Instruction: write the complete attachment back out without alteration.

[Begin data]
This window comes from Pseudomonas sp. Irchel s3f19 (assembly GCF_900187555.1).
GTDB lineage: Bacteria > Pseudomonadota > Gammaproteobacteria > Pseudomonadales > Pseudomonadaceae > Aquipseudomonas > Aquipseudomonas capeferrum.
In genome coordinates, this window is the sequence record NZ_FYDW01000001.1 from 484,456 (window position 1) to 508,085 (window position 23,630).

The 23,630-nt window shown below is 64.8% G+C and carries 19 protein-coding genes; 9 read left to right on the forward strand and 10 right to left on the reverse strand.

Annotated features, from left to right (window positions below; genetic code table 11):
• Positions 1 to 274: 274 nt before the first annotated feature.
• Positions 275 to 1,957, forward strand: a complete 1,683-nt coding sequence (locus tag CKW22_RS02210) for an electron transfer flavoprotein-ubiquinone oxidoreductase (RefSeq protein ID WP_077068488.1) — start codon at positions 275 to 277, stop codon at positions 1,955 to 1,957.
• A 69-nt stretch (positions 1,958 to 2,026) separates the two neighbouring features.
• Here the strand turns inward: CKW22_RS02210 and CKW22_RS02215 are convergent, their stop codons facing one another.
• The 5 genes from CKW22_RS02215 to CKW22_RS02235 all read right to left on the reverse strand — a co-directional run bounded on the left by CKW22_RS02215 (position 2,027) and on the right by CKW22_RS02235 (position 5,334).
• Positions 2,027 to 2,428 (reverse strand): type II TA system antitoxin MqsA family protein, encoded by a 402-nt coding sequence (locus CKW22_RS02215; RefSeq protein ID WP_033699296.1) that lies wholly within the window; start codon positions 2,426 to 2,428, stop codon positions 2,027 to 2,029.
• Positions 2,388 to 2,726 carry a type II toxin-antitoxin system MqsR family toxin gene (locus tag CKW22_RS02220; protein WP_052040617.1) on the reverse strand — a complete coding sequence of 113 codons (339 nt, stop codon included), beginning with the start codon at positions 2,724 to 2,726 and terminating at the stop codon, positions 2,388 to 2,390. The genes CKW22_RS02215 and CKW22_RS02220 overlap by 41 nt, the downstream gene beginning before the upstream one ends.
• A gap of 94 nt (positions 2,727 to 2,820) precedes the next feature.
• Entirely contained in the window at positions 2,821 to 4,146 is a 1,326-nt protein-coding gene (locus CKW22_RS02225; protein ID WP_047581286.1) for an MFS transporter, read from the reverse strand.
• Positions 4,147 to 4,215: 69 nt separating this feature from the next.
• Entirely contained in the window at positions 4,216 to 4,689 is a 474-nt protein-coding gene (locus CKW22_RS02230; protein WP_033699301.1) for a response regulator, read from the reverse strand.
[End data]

This window comes from Pseudomonas sp. Irchel s3f19 (assembly GCF_900187555.1).
GTDB lineage: Bacteria > Pseudomonadota > Gammaproteobacteria > Pseudomonadales > Pseudomonadaceae > Aquipseudomonas > Aquipseudomonas capeferrum.
In genome coordinates, this window is the sequence record NZ_FYDW01000001.1 from 484,456 (window position 1) to 508,085 (window position 23,630).

The 23,630-nt window shown below is 64.8% G+C and carries 19 protein-coding genes; 9 read left to right on the forward strand and 10 right to left on the reverse strand.

Annotated features, from left to right (window positions below; genetic code table 11):
• Positions 1 to 274: 274 nt before the first annotated feature.
• Positions 275 to 1,957, forward strand: a complete 1,683-nt coding sequence (locus tag CKW22_RS02210) for an electron transfer flavoprotein-ubiquinone oxidoreductase (RefSeq protein ID WP_077068488.1) — start codon at positions 275 to 277, stop codon at positions 1,955 to 1,957.
• A 69-nt stretch (positions 1,958 to 2,026) separates the two neighbouring features.
• Here the strand turns inward: CKW22_RS02210 and CKW22_RS02215 are convergent, their stop codons facing one another.
• The 5 genes from CKW22_RS02215 to CKW22_RS02235 all read right to left on the reverse strand — a co-directional run bounded on the left by CKW22_RS02215 (position 2,027) and on the right by CKW22_RS02235 (position 5,334).
• Positions 2,027 to 2,428 (reverse strand): type II TA system antitoxin MqsA family protein, encoded by a 402-nt coding sequence (locus CKW22_RS02215; RefSeq protein ID WP_033699296.1) that lies wholly within the window; start codon positions 2,426 to 2,428, stop codon positions 2,027 to 2,029.
• Positions 2,388 to 2,726 carry a type II toxin-antitoxin system MqsR family toxin gene (locus tag CKW22_RS02220; protein WP_052040617.1) on the reverse strand — a complete coding sequence of 113 codons (339 nt, stop codon included), beginning with the start codon at positions 2,724 to 2,726 and terminating at the stop codon, positions 2,388 to 2,390. The genes CKW22_RS02215 and CKW22_RS02220 overlap by 41 nt, the downstream gene beginning before the upstream one ends.
• A gap of 94 nt (positions 2,727 to 2,820) precedes the next feature.
• Entirely contained in the window at positions 2,821 to 4,146 is a 1,326-nt protein-coding gene (locus CKW22_RS02225; protein ID WP_047581286.1) for an MFS transporter, read from the reverse strand.
• Positions 4,147 to 4,215: 69 nt separating this feature from the next.
• Entirely contained in the window at positions 4,216 to 4,689 is a 474-nt protein-coding gene (locus CKW22_RS02230; protein WP_033699301.1) for a response regulator, read from the reverse strand.